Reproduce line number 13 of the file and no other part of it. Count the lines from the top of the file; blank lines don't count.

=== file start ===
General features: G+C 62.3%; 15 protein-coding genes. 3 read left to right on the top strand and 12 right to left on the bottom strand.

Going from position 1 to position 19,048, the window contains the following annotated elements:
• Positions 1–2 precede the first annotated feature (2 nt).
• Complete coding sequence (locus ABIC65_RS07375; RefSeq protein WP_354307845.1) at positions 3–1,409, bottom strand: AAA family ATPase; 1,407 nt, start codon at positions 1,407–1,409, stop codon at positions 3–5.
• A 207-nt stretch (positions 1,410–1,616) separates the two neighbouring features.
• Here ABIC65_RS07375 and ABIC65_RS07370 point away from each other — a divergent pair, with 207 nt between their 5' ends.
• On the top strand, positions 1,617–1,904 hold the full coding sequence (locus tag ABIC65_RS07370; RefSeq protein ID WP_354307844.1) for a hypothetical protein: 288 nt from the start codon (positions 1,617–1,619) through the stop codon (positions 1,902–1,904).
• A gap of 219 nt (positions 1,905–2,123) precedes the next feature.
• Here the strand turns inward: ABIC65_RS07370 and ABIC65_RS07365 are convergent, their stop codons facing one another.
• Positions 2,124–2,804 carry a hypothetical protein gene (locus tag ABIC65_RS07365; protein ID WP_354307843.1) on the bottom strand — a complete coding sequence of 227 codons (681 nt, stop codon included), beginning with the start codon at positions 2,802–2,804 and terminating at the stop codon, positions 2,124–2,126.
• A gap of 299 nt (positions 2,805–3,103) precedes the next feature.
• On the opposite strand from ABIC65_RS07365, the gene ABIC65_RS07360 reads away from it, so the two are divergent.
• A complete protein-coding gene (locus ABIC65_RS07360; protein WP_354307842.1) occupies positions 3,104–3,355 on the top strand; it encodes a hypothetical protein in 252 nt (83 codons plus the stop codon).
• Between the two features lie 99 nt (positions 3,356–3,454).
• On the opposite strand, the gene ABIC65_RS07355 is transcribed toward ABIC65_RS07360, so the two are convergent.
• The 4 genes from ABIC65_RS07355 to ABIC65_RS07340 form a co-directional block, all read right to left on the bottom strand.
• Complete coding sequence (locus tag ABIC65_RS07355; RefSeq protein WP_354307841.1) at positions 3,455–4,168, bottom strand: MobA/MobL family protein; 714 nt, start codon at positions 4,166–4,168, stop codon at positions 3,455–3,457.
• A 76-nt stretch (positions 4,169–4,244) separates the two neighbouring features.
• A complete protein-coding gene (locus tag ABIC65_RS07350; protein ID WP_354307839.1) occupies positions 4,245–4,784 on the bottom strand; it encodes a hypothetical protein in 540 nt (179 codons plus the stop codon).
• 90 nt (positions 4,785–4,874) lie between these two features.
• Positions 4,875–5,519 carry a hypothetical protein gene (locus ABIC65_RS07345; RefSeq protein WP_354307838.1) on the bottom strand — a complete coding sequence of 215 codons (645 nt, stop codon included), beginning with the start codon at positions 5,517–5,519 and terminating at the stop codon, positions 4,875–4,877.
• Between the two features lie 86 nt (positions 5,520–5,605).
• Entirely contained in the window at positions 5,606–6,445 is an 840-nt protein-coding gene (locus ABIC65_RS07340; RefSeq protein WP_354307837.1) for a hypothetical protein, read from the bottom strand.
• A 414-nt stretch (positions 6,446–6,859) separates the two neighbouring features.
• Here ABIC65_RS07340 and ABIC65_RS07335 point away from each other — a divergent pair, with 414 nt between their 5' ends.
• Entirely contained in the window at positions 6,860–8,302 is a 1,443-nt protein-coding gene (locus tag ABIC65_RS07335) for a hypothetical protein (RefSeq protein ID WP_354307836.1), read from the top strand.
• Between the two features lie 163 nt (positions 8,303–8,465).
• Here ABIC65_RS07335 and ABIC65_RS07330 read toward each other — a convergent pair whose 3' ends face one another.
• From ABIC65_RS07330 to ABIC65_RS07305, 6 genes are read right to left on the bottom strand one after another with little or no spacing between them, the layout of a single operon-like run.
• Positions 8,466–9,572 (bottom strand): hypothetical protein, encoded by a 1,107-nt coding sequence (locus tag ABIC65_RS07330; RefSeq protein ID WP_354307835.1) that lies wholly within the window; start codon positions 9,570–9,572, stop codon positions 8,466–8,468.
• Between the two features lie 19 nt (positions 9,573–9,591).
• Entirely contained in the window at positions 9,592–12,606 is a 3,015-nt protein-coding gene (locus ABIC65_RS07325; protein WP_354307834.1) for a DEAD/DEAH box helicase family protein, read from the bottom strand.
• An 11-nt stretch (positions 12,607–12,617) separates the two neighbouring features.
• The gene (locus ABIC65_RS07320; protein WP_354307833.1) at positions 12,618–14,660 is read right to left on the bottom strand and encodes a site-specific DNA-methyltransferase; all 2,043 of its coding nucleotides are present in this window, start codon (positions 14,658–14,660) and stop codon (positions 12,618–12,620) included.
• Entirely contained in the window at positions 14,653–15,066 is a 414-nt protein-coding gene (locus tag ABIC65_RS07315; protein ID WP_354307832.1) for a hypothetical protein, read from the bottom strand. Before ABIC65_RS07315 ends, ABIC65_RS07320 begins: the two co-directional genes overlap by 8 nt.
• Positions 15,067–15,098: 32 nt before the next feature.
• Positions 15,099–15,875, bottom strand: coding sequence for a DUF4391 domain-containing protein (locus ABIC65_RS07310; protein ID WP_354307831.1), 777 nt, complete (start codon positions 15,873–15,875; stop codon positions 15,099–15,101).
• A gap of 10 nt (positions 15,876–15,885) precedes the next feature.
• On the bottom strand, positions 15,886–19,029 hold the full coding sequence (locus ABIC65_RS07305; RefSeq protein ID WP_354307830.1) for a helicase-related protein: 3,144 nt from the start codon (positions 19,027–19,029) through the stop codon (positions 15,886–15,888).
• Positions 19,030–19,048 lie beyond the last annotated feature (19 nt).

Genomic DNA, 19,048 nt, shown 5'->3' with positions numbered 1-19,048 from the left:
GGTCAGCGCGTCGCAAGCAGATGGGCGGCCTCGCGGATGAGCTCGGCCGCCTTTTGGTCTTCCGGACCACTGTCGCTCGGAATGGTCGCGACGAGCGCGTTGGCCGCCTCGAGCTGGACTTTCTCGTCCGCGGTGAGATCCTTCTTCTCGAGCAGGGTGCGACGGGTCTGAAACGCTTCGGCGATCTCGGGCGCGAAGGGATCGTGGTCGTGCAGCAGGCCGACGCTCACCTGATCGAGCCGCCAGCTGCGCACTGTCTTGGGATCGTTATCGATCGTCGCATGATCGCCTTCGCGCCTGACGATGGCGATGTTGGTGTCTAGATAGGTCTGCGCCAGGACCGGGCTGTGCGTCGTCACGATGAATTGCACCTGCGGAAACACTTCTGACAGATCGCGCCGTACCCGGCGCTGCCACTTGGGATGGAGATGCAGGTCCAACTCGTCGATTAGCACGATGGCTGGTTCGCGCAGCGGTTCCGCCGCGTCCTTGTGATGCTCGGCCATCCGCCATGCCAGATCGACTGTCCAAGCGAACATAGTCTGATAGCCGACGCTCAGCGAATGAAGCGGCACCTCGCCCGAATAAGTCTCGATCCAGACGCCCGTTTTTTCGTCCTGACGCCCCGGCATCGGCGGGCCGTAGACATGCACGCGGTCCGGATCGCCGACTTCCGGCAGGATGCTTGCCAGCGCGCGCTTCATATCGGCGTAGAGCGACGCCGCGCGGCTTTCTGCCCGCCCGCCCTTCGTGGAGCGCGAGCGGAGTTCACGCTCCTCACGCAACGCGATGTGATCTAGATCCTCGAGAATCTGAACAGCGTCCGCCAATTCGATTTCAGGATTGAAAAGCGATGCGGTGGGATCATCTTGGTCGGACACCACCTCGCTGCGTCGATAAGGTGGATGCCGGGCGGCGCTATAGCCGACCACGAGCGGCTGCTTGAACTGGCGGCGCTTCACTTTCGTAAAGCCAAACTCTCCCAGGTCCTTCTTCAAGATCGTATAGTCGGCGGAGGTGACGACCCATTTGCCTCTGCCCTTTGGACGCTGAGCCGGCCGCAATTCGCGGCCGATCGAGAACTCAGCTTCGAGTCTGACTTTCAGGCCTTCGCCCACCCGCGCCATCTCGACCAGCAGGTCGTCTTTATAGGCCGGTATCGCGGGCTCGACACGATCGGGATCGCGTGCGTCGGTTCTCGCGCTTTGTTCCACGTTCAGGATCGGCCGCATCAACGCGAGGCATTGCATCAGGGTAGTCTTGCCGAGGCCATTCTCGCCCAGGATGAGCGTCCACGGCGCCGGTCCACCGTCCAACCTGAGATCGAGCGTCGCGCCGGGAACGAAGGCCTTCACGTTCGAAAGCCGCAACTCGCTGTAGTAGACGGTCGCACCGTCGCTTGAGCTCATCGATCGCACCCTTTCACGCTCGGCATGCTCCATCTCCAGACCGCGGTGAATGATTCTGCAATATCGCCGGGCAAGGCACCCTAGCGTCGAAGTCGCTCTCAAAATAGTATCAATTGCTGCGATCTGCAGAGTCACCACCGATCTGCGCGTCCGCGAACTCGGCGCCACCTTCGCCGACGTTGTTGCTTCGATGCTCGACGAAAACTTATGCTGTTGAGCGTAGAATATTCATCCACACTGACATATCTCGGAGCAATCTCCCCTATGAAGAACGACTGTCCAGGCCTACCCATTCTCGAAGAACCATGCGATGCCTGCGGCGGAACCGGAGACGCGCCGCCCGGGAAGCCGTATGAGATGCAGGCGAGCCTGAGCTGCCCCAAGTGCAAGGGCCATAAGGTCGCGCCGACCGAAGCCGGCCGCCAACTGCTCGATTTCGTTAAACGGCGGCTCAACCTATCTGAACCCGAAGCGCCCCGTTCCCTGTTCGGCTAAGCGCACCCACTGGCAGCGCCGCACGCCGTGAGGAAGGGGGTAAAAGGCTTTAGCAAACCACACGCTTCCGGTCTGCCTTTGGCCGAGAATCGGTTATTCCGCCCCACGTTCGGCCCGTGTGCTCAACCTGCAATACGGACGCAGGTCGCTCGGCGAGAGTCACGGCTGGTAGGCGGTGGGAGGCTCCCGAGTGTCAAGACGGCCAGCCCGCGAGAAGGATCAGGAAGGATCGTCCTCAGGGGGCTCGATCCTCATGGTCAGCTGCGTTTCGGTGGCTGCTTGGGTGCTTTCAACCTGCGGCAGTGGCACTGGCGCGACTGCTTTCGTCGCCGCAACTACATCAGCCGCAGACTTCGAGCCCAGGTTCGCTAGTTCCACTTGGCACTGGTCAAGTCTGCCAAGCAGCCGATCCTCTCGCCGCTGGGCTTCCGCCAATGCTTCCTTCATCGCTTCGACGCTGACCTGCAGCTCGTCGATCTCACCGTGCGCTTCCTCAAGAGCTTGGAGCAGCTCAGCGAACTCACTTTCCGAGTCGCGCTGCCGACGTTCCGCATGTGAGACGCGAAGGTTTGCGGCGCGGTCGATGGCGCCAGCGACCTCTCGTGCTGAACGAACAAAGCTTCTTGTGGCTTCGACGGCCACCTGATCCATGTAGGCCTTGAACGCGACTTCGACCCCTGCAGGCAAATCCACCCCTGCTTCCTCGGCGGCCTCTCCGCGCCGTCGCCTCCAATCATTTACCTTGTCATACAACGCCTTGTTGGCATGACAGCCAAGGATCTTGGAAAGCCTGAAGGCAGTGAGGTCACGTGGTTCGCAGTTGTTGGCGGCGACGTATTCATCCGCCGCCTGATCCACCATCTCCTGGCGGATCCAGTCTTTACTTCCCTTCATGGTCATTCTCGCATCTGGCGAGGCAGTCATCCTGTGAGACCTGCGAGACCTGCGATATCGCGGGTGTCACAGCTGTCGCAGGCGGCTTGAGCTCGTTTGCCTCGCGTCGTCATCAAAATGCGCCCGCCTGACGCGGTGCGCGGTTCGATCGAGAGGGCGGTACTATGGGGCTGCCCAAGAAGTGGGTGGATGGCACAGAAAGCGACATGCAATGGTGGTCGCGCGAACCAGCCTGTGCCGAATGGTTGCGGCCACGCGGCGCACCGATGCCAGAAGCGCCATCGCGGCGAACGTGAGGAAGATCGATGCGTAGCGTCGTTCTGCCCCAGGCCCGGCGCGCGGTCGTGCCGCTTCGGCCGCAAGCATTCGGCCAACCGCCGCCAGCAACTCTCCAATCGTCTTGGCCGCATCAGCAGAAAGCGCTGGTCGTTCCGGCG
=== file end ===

• A complete protein-coding gene (locus ABIC65_RS07360; protein WP_354307842.1) occupies positions 3,104–3,355 on the top strand; it encodes a hypothetical protein in 252 nt (83 codons plus the stop codon).